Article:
The Long Tail of Publishing

I just finished reading Chris Anderson's "The Long Tail" and I genuinely enjoyed it. Chris offers a fairly comprehensive look at how modern information and distribution systems have greatly increased the number of unique products available, and how that affects the businesses involved in producing and selling those products. While the book doesn't offer a formula for success in the publishing business, it's about as close to a "must read" as I've seen for people who wonder where it's all going to end. The Long Tail was ranked #2 on Amazon yesterday, about as far from the tip of the tail as you can get!

Publishing has always been a business with a long tail, but most of the only people who used to make a living on the long tail were the second-hand bookstores and a few giant distributors, like Ingram and Baker&Taylor. These days, the main beneficiaries of selling a large number of slow-selling titles are Amazon, Lightning Source, third party sellers using internet store fronts (especially the Amazon Marketplace), and a couple large publishers with very large backlists.

Authors can't make a living on the Long Tail by definition. It's somewhat ironic that the very paradigm that allows for anybody to be a "star" ensures that the sky is so full of stars that only a few particles from each will reach earth each year. It's great that over a million unique titles will sell a couple copies this year, but nobody makes a living selling a couple books a year, even if they've authored dozens. The only parties that profit from Long Tail sales (other than the consumers) are the middlemen.

Neither authors nor publishers aspire to having their titles show up on the long tail. Everybody want to be in the short-head, the top ten books, the top 100 books, the top 1,000 books. By the time you get out of the top 10,000 books, they aren't commercially viable in any sense of the word, unless they are self published and the author is netting the publisher's share. A large proportion of the commercially viable books sold every year aren't new, they are classic fiction, classic non-fiction, books in edition, etc. What this means is you can't look at the 100,000 or so new books published in the U.S. each year (some people put the number closer to 200,000) and say, "10% will be successful". The real number is much lower.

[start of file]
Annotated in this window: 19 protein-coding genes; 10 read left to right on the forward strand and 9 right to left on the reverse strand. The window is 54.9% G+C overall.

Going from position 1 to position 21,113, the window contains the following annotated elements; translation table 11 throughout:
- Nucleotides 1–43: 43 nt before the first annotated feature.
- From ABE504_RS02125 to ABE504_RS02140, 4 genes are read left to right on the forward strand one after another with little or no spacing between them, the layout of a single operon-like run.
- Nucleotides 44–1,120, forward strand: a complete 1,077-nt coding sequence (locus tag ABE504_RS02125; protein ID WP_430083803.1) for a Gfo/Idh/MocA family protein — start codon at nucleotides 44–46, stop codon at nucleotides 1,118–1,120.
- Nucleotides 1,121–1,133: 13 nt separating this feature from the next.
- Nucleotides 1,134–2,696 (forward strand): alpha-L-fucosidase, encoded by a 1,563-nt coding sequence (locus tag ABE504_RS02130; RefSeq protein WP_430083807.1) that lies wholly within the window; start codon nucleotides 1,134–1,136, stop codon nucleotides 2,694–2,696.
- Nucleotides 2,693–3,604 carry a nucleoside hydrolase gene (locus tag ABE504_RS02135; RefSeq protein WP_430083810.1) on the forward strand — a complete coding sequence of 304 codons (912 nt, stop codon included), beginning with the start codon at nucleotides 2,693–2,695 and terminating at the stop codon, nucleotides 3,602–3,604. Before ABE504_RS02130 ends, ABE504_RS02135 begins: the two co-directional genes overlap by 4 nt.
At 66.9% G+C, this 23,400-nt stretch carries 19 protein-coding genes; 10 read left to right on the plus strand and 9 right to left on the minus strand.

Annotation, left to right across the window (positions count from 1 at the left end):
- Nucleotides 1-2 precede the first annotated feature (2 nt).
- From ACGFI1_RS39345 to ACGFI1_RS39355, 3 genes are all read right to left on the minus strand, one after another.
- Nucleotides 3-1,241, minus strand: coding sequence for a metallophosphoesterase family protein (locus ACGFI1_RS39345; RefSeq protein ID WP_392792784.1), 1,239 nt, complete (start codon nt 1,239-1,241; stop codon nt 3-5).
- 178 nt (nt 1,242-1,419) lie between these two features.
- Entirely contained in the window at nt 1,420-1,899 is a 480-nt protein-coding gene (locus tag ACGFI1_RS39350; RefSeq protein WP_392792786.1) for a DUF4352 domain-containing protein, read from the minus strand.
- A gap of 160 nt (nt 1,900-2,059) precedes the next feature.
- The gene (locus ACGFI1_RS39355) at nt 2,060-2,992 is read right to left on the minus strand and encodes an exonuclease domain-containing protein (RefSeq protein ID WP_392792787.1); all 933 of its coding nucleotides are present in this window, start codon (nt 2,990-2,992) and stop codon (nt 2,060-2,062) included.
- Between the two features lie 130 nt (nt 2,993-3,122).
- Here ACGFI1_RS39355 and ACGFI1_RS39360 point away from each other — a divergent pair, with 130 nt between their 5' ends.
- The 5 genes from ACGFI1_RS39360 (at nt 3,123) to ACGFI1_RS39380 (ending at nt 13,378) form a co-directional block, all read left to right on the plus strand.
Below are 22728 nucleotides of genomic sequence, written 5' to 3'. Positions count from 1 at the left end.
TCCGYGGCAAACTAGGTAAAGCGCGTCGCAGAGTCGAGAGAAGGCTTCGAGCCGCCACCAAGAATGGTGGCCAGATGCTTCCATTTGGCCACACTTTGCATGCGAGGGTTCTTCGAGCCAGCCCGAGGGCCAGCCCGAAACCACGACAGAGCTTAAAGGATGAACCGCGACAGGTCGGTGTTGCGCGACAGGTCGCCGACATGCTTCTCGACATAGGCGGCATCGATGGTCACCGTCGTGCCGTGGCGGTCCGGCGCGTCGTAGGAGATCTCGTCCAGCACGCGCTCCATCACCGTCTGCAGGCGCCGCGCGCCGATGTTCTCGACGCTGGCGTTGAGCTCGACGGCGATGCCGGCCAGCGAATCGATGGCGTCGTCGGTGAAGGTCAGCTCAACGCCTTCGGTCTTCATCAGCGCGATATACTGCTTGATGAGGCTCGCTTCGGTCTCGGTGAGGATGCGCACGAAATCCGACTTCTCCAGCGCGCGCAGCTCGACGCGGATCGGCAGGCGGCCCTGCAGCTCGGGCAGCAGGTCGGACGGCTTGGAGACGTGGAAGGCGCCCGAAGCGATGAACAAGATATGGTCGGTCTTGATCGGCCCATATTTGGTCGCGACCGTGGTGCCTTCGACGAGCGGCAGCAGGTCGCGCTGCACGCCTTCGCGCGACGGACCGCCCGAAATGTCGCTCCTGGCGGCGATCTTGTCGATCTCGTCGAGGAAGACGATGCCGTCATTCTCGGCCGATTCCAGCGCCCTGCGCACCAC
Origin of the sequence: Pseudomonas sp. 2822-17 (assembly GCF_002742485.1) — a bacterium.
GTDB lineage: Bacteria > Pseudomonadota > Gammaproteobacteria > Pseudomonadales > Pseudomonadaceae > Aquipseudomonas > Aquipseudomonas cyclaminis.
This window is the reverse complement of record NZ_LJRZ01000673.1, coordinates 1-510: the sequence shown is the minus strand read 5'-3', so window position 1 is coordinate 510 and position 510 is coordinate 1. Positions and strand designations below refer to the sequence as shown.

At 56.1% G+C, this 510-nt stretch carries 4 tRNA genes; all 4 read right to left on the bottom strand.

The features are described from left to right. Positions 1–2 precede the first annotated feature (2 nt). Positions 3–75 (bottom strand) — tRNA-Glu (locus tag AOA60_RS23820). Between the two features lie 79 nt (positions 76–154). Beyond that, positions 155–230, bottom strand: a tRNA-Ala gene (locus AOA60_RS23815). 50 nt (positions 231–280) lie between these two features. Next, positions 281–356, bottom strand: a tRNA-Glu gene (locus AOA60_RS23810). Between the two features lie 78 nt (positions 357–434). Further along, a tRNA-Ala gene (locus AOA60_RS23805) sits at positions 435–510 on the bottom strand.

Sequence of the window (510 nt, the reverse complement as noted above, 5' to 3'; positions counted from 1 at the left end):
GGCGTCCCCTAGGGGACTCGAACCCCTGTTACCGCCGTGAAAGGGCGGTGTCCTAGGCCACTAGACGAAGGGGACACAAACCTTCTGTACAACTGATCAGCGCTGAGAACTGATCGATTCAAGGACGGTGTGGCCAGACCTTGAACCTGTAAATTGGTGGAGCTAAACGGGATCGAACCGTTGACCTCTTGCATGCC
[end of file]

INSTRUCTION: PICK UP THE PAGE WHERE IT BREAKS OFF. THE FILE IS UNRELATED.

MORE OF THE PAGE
The rest of the books end up on the long tail of publishing. They generate a couple years of depressing royalty reports for the authors, give the reminder houses something to do, and cost a new crop of acquisitions editors their jobs. The also contribute significant income to Amazon's bottom line, to Lightning Source, and to a large number of home-based bookstores who play the mail order game. As an author and a publisher, I don't want to see any of my books appearing on the Long Tail, but based on the time I've spent around big animals, I guess I'd rather be on the tail than under it:-)

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